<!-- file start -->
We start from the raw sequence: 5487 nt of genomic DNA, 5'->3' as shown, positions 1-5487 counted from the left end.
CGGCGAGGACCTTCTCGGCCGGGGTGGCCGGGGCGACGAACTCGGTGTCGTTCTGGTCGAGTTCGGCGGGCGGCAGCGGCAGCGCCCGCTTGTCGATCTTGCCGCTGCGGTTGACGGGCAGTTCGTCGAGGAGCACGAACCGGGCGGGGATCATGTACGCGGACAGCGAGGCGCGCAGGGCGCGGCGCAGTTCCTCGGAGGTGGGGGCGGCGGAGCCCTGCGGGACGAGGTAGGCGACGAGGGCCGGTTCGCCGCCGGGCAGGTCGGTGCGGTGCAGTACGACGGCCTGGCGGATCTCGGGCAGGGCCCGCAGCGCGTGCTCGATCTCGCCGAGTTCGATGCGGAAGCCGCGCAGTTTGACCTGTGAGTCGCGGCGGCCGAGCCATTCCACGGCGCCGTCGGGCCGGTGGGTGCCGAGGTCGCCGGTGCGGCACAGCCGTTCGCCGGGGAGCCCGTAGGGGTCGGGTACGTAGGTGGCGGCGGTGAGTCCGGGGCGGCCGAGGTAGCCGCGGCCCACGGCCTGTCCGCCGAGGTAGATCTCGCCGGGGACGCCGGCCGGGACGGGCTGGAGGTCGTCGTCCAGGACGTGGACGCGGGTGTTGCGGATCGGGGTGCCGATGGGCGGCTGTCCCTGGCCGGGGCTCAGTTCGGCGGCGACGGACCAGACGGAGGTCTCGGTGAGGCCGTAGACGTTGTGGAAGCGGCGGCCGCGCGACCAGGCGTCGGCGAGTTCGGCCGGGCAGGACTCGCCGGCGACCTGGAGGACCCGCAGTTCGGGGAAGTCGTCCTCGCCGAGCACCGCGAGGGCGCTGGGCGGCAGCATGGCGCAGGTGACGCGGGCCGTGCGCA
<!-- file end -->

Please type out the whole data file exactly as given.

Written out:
We start from the raw sequence: 5487 nt of genomic DNA, 5'->3' as shown, positions 1-5487 counted from the left end.
CGGCGAGGACCTTCTCGGCCGGGGTGGCCGGGGCGACGAACTCGGTGTCGTTCTGGTCGAGTTCGGCGGGCGGCAGCGGCAGCGCCCGCTTGTCGATCTTGCCGCTGCGGTTGACGGGCAGTTCGTCGAGGAGCACGAACCGGGCGGGGATCATGTACGCGGACAGCGAGGCGCGCAGGGCGCGGCGCAGTTCCTCGGAGGTGGGGGCGGCGGAGCCCTGCGGGACGAGGTAGGCGACGAGGGCCGGTTCGCCGCCGGGCAGGTCGGTGCGGTGCAGTACGACGGCCTGGCGGATCTCGGGCAGGGCCCGCAGCGCGTGCTCGATCTCGCCGAGTTCGATGCGGAAGCCGCGCAGTTTGACCTGTGAGTCGCGGCGGCCGAGCCATTCCACGGCGCCGTCGGGCCGGTGGGTGCCGAGGTCGCCGGTGCGGCACAGCCGTTCGCCGGGGAGCCCGTAGGGGTCGGGTACGTAGGTGGCGGCGGTGAGTCCGGGGCGGCCGAGGTAGCCGCGGCCCACGGCCTGTCCGCCGAGGTAGATCTCGCCGGGGACGCCGGCCGGGACGGGCTGGAGGTCGTCGTCCAGGACGTGGACGCGGGTGTTGCGGATCGGGGTGCCGATGGGCGGCTGTCCCTGGCCGGGGCTCAGTTCGGCGGCGACGGACCAGACGGAGGTCTCGGTGAGGCCGTAGACGTTGTGGAAGCGGCGGCCGCGCGACCAGGCGTCGGCGAGTTCGGCCGGGCAGGACTCGCCGGCGACCTGGAGGACCCGCAGTTCGGGGAAGTCGTCCTCGCCGAGCACCGCGAGGGCGCTGGGCGGCAGCATGGCGCAGGTGACGCGGGCCGTGCGCA